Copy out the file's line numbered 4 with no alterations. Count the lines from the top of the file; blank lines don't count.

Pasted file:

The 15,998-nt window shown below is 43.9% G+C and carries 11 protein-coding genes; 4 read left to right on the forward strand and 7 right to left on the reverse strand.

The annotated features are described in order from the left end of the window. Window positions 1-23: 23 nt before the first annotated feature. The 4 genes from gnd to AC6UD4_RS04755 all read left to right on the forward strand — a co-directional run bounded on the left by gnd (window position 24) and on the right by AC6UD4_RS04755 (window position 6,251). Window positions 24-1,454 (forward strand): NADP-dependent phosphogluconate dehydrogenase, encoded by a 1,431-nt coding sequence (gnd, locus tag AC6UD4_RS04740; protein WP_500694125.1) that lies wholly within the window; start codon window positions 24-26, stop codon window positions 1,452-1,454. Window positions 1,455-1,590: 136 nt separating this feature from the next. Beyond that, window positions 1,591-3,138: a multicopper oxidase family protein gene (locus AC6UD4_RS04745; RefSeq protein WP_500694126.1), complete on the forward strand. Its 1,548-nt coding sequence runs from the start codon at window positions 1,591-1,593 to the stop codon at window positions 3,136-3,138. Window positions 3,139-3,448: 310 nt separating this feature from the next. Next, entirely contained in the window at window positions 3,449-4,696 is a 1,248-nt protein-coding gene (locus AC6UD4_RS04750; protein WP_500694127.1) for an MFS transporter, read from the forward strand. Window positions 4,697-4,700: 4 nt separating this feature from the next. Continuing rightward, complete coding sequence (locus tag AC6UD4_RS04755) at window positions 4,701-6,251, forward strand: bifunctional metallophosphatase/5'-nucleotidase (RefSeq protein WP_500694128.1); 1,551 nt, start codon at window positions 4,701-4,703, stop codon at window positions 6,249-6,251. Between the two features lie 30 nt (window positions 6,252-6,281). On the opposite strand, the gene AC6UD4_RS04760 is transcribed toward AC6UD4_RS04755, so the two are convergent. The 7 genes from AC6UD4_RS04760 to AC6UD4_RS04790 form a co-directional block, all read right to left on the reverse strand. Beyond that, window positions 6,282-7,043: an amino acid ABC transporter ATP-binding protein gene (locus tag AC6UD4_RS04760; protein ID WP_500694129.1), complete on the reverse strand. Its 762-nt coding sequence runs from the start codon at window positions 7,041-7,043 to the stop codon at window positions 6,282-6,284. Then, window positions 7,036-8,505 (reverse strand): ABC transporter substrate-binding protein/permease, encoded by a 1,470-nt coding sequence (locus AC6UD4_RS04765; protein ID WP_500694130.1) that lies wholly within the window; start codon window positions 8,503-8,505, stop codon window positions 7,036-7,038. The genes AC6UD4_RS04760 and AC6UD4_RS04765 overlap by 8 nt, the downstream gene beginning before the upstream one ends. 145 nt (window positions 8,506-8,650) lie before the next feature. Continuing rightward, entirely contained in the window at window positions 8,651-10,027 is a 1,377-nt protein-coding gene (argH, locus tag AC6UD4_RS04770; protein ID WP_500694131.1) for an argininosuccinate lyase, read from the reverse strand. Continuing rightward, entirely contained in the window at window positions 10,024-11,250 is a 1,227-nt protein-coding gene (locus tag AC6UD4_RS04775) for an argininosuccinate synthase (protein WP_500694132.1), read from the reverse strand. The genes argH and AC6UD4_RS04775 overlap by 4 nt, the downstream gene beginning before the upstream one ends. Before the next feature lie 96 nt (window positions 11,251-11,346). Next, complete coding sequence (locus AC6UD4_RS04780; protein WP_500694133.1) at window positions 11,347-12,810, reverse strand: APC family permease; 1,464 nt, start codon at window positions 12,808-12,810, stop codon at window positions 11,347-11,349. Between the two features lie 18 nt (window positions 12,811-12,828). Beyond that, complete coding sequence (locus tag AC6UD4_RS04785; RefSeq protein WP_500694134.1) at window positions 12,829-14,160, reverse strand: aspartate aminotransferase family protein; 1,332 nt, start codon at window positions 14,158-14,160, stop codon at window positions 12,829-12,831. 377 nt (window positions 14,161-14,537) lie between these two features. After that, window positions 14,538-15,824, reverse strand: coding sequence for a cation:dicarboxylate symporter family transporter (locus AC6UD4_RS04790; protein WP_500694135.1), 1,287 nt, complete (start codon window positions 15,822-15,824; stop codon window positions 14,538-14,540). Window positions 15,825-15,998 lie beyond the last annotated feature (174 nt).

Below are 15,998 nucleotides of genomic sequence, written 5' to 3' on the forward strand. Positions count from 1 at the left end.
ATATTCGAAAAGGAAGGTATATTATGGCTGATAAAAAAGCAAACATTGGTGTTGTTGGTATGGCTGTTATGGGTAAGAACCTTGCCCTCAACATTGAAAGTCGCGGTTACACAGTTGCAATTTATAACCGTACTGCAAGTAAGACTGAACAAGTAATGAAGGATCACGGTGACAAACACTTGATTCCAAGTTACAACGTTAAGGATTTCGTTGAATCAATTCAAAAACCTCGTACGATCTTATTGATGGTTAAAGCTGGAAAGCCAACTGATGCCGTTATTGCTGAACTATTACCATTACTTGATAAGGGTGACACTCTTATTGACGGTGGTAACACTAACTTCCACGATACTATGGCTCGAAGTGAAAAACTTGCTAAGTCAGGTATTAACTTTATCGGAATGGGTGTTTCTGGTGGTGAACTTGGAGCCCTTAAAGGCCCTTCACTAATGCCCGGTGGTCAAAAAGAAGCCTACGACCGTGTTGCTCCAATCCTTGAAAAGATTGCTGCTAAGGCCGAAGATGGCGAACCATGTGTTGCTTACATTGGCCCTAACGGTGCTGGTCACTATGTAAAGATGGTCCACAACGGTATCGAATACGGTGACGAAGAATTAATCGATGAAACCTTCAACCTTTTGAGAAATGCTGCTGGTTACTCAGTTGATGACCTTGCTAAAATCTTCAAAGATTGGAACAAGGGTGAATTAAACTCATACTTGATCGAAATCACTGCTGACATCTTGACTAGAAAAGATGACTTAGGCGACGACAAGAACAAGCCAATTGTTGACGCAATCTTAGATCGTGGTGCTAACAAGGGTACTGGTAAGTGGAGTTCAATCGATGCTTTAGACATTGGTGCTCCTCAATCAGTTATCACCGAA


ATATTCGAAAAGGAAGGTATATTATGGCTGATAAAAAAGCAAACATTGGTGTTGTTGGTATGGCTGTTATGGGTAAGAACCTTGCCCTCAACATTGAAAGTCGCGGTTACACAGTTGCAATTTATAACCGTACTGCAAGTAAGACTGAACAAGTAATGAAGGATCACGGTGACAAACACTTGATTCCAAGTTACAACGTTAAGGATTTCGTTGAATCAATTCAAAAACCTCGTACGATCTTATTGATGGTTAAAGCTGGAAAGCCAACTGATGCCGTTATTGCTGAACTATTACCATTACTTGATAAGGGTGACACTCTTATTGACGGTGGTAACACTAACTTCCACGATACTATGGCTCGAAGTGAAAAACTTGCTAAGTCAGGTATTAACTTTATCGGAATGGGTGTTTCTGGTGGTGAACTTGGAGCCCTTAAAGGCCCTTCACTAATGCCCGGTGGTCAAAAAGAAGCCTACGACCGTGTTGCTCCAATCCTTGAAAAGATTGCTGCTAAGGCCGAAGATGGCGAACCATGTGTTGCTTACATTGGCCCTAACGGTGCTGGTCACTATGTAAAGATGGTCCACAACGGTATCGAATACGGTGACGAAGAATTAATCGATGAAACCTTCAACCTTTTGAGAAATGCTGCTGGTTACTCAGTTGATGACCTTGCTAAAATCTTCAAAGATTGGAACAAGGGTGAATTAAACTCATACTTGATCGAAATCACTGCTGACATCTTGACTAGAAAAGATGACTTAGGCGACGACAAGAACAAGCCAATTGTTGACGCAATCTTAGATCGTGGTGCTAACAAGGGTACTGGTAAGTGGAGTTCAATCGATGCTTTAGACATTGGTGCTCCTCAATCAGTTATCACCGAA